Panzanella – a salad with bread and tomatoes – is a very popular rustic summer dish in Italy, especially in Tuscany and other parts of central Italy. It doesn’t require any cooking and is therefore ideal for hot and humid summer days. Originally, it was a dish for peasants who worked on the fields all day. The basic ingredients are soaked stale bread, tomatoes, cucumber, red onion, basil, salt and pepper, vinegar and oil. More modern interpretations might include lettuce, mozzarella, anchovies, celery, carrots, or tuna, but don’t offer these variations to the puritans who will most certainly disapprove! The first written reference to panzanella was already made in the 16th century when poet and artist Bronzino wrote about the incredulous taste of toast with onions, oil and vinegar. Tomatoes were only added to this recipe in the 20th century.



300 gr/ 10 oz stale Italian bread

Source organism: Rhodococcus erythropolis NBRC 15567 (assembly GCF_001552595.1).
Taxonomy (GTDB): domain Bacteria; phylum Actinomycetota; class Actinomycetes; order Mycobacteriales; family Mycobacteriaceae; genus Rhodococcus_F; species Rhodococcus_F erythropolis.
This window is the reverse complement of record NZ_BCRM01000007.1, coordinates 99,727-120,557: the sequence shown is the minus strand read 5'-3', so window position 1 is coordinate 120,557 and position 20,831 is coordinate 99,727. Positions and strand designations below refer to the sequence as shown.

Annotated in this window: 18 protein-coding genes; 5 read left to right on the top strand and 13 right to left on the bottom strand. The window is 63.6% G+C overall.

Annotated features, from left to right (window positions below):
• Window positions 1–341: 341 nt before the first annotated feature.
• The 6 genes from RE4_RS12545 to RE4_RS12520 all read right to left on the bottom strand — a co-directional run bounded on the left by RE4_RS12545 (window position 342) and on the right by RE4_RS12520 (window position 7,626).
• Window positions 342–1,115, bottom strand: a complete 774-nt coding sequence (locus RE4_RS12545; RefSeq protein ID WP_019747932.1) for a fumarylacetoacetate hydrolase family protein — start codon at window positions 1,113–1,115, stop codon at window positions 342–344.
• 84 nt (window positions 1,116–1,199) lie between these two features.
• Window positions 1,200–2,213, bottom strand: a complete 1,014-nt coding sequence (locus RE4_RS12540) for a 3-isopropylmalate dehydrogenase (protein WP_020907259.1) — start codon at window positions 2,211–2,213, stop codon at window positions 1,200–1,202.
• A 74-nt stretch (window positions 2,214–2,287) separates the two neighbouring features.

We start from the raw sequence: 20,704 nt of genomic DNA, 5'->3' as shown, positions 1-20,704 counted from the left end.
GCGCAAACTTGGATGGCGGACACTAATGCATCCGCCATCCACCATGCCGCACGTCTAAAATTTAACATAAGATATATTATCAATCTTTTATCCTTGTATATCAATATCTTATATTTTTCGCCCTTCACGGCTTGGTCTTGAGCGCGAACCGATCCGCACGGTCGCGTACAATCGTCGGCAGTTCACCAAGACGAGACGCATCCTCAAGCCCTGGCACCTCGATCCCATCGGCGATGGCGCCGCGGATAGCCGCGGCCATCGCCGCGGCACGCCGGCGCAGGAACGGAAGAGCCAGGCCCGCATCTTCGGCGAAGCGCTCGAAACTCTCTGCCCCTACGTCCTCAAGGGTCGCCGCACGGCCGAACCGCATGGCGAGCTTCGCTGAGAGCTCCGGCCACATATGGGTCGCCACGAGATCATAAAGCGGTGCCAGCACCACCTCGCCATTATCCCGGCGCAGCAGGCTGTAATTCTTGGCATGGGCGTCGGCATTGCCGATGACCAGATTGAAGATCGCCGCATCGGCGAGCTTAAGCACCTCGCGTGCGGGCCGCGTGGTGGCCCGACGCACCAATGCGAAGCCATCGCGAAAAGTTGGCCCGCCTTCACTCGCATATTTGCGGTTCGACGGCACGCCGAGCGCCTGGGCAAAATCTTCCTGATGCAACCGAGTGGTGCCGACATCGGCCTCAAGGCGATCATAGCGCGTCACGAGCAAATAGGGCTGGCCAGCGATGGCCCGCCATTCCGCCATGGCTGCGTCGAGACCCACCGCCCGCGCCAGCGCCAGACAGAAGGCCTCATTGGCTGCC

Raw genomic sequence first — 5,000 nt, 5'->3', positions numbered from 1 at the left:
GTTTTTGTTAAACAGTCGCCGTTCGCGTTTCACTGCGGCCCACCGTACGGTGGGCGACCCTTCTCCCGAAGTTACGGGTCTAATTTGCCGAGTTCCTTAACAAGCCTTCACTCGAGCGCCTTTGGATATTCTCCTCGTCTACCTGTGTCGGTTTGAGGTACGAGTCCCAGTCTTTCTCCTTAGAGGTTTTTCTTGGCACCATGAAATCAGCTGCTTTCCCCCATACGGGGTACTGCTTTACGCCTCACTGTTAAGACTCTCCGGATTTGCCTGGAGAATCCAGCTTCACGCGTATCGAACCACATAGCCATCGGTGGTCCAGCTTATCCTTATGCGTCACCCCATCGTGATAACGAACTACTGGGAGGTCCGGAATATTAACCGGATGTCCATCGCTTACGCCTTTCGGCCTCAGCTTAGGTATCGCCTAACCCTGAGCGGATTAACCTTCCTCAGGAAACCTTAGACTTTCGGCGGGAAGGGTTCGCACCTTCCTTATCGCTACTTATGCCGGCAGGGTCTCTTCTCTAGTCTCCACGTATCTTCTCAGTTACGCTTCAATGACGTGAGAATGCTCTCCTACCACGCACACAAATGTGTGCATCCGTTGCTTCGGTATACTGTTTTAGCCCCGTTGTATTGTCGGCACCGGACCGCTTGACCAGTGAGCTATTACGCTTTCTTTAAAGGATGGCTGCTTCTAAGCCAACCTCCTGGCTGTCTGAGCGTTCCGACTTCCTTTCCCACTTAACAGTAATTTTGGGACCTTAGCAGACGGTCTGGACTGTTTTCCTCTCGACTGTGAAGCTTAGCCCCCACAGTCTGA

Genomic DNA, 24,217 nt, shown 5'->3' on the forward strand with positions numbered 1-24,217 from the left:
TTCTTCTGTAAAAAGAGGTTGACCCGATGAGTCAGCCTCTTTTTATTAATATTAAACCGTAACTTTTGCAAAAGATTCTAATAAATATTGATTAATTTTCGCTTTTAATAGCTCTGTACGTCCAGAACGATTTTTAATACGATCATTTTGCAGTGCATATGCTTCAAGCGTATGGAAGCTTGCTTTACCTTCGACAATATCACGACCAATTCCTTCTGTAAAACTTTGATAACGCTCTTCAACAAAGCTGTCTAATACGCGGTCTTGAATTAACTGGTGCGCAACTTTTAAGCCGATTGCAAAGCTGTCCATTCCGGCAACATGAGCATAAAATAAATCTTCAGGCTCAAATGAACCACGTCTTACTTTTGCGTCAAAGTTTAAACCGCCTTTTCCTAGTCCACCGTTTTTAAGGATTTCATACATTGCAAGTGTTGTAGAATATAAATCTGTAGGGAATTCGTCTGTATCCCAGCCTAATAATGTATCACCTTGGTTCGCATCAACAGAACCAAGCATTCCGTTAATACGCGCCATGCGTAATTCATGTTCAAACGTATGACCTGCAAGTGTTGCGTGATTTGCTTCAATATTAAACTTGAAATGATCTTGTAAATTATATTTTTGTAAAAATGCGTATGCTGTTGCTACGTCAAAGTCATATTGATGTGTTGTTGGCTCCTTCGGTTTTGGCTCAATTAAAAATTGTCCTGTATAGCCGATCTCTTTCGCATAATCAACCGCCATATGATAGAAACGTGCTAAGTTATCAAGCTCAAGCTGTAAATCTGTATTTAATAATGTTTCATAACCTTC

1-2 red onions, thinly sliced

4-6 tomatoes, in chunks

1 cucumber, in chunks

fresh basil leaves, shredded

2-3 tbsp balsamic vinegar

extra virgin olive oil

salt and pepper to taste


Remove the crusts, and cut the bread into slices. Soak in cold water for 15-20 minutes. Once heavy with water, remove a little bread at a time and squeeze out excess water with your hands. Then break the slices apart into small, dry crumbs.

Place the bread crumbs in a salad bowl and add the red onion, tomato and cucumber chunks together with the shredded basil leaves. For the authentic feel, peel the cucumber first. Dress with a bit of oil, salt and pepper, and let the salad cool in the fridge for 30 minutes.

When it is time to serve, add a splash of balsamic vinegar and oil.



4 thoughts on “Panzanella

  1. That’s a lovely salad–for the people who can eat that fabulous Italian bread. Sad for me, but it looks delicious.

Leave a Reply

Fill in your details below or click an icon to log in: Logo

You are commenting using your account. Log Out /  Change )

Google photo

You are commenting using your Google account. Log Out /  Change )

Twitter picture

You are commenting using your Twitter account. Log Out /  Change )

Facebook photo

You are commenting using your Facebook account. Log Out /  Change )

Connecting to %s